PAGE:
When I’m at work, visiting family, or hanging out with friends, it can be annoying to have my CGM clipped on my body at all times. So sometimes, I’ll leave it behind in my pocket or in my purse, never straying too far in case it needs to alert me to a blood sugar that I’m not fully aware of yet.

Usually, my CGM is great about picking up a number up to 20 feet away, letting me move into another room or up the stairs without there being an issue. But the other day, when I slipped my CGM into the pocket of the jacket I was wearing, it totally rebelled against me for being shunned into this location. For nearly an entire hour, my stubborn little CGM said it was out of range. I couldn’t understand why it was doing this to me. I felt betrayed. In an attempt to compromise with Mr. CGM’s needs, I clipped it onto my jeans so it could be as close to the chip as possible. This strategy worked, and my CGM gladly recommenced communication with me. I know, we have a complicated relationship, but we’re trying to work things out as we get to understand each other better.

Lesson 2, learned.

As you can see, there are issues faced on a daily basis – some big, some small – by people with diabetes. A little patience, good observational skills, and occasional cursing help us cope as well as prepare for the lessons the next day of diabetes has to teach us.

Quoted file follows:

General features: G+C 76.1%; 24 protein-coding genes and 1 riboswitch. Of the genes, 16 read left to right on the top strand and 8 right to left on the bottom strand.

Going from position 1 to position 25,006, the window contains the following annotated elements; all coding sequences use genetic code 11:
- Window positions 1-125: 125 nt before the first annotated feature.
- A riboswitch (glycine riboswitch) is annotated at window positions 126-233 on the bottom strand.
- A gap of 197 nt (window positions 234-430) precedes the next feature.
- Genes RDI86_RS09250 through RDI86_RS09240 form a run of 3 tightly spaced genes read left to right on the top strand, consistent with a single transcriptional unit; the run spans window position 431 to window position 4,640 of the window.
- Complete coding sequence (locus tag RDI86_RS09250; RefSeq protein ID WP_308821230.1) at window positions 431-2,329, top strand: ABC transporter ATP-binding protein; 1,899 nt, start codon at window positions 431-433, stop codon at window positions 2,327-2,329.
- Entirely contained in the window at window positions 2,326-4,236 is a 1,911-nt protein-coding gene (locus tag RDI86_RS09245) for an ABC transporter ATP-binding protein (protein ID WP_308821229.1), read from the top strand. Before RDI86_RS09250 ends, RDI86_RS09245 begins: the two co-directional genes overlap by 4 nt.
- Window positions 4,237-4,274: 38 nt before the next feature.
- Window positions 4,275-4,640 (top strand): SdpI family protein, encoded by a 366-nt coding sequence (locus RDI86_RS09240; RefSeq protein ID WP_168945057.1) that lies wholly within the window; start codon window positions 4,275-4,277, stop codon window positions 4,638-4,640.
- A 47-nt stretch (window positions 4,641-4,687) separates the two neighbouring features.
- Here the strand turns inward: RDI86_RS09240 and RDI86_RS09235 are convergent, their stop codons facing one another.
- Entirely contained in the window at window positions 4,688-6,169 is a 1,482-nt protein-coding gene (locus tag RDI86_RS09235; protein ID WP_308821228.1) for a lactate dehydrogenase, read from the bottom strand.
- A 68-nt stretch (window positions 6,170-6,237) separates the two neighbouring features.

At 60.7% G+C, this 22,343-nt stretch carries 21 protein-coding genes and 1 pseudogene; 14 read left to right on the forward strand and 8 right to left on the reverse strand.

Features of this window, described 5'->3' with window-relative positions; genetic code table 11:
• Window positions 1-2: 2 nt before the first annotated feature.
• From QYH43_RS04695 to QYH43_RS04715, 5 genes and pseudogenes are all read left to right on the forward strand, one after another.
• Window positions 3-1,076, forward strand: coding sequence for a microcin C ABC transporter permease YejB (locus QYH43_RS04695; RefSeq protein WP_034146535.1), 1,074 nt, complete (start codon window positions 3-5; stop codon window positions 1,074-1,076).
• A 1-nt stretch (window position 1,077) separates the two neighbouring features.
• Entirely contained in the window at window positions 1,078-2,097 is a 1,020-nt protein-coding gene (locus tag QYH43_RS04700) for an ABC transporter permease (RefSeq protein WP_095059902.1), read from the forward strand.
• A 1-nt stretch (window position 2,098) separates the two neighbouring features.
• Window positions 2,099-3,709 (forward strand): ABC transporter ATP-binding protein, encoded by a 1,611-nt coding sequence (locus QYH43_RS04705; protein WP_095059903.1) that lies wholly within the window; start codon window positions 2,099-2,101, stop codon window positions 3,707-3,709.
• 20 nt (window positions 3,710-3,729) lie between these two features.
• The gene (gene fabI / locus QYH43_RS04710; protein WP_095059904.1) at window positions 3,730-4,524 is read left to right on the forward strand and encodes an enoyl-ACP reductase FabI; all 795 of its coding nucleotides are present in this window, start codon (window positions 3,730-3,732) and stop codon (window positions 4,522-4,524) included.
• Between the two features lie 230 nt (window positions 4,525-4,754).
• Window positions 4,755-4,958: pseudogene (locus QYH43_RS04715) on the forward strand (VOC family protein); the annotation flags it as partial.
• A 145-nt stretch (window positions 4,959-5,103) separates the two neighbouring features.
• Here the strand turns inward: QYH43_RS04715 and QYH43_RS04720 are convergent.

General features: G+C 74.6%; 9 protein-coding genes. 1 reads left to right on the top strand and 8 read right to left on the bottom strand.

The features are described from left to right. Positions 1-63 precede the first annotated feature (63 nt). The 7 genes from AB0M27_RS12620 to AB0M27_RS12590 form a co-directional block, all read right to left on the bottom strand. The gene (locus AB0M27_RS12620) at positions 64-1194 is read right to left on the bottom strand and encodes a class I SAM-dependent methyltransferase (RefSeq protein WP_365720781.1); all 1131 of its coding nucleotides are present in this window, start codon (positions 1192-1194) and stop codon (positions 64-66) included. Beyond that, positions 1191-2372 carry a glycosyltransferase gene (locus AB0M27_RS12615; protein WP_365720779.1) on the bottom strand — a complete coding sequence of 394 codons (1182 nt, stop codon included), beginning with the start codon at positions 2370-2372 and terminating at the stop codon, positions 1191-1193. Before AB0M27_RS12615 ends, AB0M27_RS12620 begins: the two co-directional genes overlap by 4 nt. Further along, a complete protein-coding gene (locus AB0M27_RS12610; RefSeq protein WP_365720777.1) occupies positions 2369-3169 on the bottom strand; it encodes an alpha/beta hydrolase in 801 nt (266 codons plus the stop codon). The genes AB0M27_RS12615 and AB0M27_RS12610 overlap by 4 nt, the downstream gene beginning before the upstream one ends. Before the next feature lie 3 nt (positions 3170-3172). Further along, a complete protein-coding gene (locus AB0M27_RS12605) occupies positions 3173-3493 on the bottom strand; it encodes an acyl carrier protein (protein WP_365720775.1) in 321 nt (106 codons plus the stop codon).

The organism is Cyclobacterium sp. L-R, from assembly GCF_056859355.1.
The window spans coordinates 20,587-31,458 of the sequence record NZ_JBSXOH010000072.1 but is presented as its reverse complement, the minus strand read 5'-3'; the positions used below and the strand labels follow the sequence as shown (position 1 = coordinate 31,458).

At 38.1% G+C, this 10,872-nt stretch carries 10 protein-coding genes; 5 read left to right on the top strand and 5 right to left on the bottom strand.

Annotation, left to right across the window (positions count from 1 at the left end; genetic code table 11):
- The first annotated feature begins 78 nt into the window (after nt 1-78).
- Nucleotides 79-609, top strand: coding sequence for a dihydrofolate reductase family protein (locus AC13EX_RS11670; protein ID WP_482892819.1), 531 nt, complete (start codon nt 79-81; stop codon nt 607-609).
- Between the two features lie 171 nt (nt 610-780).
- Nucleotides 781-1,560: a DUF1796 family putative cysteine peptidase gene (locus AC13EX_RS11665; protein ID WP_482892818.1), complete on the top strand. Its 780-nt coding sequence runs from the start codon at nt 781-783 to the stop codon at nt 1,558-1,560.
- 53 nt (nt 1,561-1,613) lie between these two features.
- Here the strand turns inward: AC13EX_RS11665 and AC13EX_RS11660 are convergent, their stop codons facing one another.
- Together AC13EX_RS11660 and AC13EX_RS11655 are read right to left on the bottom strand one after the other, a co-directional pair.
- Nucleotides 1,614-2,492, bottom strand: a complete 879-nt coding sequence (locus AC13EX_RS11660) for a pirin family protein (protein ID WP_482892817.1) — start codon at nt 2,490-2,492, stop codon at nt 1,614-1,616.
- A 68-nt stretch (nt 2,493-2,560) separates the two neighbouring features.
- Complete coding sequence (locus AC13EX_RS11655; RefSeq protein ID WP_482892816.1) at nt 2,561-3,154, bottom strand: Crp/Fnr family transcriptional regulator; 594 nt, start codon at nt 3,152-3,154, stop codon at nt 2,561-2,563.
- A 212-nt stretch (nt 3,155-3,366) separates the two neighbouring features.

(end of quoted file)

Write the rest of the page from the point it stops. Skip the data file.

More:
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Stair Breaks

Unbelievably, we’re more than halfway through the month of November – how did that happen? In any case, this means that I’m in the beginning stages of hibernation. In a college student’s dictionary, this is defined as the following:

Hibernation (verb): to be in forced isolation, as a result of impending final projects and exams. May or may not result in productive behaviors.

This compulsory state of being means that I seldom leave my apartment, let alone my room. It often causes me to feel restless as my eyes glaze over from staring at my computer screen for long stretches of time.

These stairs couldn't look less inviting.

These stairs couldn’t look less inviting.

In turn, this also means that I don’t get to fit in as much exercise as I’d like each day. Tuesdays and Thursdays tend to be the most difficult days because they’re the busiest. Granted, I only have three classes on those days, but they’re spread out so by the time the last one ends I want nothing but to go home and process what I’ve learned over the course of the day (and maybe sit back for a bit and relax while I’m at it).

However, this sometimes has an undesirable affect on my blood sugars. The lack of activity sometimes results in yucky spikes that make my CGM buzz as well as infuriate me.

Normally, I would just take insulin to correct this. But as I’ve discussed in the past, I try to avoid stacking my doses at all costs. So what’s my next go-to?